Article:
(Bloomberg) -- Japanese investors are loading up on overseas debt, a trend that stands to keep yen bulls on the sidelines.

Asset managers in Japan bought a net ¥2.7 trillion ($19.8 billion) of overseas debt in the week ending Feb. 17, according to a Friday release. That’s the largest net outflow of capital from Japan since Covid shocked global markets in March 2020 and about twenty times the average weekly drain over the past decade.

The buying follows a record amount of overseas debt sales by Japanese investors last year, a likely contributor to yen volatility in 2022. Money managers in the Asian nation cut holdings of foreign fixed-income securities by ¥23.8 trillion ($181 billion) over the period, according to balance-of-payments data published by the Ministry of Finance.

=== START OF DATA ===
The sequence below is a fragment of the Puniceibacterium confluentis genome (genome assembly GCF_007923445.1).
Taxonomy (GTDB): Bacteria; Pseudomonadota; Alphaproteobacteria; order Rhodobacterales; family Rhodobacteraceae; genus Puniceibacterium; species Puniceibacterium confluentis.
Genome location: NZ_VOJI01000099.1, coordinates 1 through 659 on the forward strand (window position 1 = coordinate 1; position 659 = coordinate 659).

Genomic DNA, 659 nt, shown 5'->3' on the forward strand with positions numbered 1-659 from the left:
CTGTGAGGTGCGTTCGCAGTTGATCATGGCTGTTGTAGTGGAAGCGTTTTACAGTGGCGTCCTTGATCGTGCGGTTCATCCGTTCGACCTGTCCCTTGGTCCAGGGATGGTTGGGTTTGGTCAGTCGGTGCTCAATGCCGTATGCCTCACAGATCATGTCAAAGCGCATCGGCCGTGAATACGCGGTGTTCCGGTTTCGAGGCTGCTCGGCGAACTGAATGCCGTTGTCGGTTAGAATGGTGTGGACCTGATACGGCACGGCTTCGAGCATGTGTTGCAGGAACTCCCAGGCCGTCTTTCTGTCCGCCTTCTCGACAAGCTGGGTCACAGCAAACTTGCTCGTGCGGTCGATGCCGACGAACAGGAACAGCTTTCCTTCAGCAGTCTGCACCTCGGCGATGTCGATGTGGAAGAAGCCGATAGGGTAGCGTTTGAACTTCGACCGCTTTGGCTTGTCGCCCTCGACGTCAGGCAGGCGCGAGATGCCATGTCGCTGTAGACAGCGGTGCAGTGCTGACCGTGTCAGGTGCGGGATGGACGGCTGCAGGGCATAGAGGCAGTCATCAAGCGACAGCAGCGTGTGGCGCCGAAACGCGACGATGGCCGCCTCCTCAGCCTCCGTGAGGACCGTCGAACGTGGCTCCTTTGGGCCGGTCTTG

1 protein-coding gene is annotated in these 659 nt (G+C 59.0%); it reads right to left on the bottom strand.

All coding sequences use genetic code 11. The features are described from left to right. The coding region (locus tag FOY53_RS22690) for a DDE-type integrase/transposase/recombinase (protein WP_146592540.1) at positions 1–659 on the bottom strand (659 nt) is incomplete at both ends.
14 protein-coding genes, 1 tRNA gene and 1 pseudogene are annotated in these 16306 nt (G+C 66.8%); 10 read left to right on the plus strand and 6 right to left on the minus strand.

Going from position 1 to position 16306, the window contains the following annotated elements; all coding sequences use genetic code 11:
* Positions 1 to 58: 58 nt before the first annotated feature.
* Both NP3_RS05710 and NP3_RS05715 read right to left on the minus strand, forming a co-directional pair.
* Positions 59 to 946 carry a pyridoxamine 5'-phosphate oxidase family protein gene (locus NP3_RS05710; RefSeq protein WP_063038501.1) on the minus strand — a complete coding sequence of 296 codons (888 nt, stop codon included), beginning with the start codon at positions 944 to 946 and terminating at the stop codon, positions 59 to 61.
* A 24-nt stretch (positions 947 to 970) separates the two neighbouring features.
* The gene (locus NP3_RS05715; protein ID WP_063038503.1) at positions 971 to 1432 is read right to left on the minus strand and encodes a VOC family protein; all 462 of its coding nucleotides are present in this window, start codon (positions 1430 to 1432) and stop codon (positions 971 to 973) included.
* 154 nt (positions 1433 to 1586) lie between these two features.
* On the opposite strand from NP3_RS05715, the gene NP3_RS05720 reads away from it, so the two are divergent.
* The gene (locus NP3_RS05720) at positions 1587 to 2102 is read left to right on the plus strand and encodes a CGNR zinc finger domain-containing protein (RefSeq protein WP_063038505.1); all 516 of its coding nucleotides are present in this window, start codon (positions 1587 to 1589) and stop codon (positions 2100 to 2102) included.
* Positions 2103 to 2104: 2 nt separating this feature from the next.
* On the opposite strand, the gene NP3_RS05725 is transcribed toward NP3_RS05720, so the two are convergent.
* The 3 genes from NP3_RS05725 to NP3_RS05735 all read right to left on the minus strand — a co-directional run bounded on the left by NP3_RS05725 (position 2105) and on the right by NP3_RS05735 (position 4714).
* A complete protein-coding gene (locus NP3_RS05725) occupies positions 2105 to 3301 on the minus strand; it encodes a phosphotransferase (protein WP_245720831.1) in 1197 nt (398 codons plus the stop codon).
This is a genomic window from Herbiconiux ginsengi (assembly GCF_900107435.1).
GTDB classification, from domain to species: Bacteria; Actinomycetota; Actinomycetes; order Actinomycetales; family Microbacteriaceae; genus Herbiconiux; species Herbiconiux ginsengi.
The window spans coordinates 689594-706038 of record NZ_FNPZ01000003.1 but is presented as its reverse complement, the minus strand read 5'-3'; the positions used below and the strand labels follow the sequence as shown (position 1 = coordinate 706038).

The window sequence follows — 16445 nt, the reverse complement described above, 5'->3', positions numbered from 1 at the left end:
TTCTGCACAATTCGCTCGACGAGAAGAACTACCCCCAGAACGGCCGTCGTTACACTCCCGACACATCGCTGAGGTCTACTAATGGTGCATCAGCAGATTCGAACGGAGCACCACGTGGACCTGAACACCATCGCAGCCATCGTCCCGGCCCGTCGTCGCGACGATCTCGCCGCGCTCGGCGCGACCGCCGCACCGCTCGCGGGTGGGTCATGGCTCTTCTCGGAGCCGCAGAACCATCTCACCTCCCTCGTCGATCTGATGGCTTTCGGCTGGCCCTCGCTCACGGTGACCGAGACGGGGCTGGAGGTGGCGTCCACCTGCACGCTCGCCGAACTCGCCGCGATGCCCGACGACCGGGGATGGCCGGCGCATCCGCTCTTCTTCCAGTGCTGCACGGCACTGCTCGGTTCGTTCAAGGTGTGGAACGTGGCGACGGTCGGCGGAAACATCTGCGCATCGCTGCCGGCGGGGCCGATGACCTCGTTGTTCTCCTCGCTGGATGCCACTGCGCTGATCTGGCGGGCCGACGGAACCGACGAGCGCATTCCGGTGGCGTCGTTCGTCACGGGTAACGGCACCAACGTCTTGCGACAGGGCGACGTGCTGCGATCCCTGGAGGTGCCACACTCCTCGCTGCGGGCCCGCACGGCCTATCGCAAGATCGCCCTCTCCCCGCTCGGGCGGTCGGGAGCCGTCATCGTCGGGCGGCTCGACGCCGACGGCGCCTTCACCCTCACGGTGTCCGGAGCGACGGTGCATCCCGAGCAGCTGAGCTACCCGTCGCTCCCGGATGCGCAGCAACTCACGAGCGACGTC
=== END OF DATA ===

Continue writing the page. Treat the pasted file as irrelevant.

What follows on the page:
Japanese investors may also be driven to buy foreign debt on an unhedged basis due to the prohibitively high cost of safeguarding against currency swings.

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The cost of a three-month currency hedge is over 5% for dollar exposures and 3% for euro ones — and they’re likely to stay high for some time. Bank of Japan Governor nominee Kazuo Ueda said it was appropriate to keep monetary easing until there is an improvement in the price trend. By contrast, the Federal Reserve is seen lifting policy rates at least three more time and holding them above 5%.

In the meantime, February’s outflows are outpacing any month on record. This helps explain why analysts have scaled back their bullish yen calls, with Morgan Stanley switching to a bearish stance on the Japanese currency.

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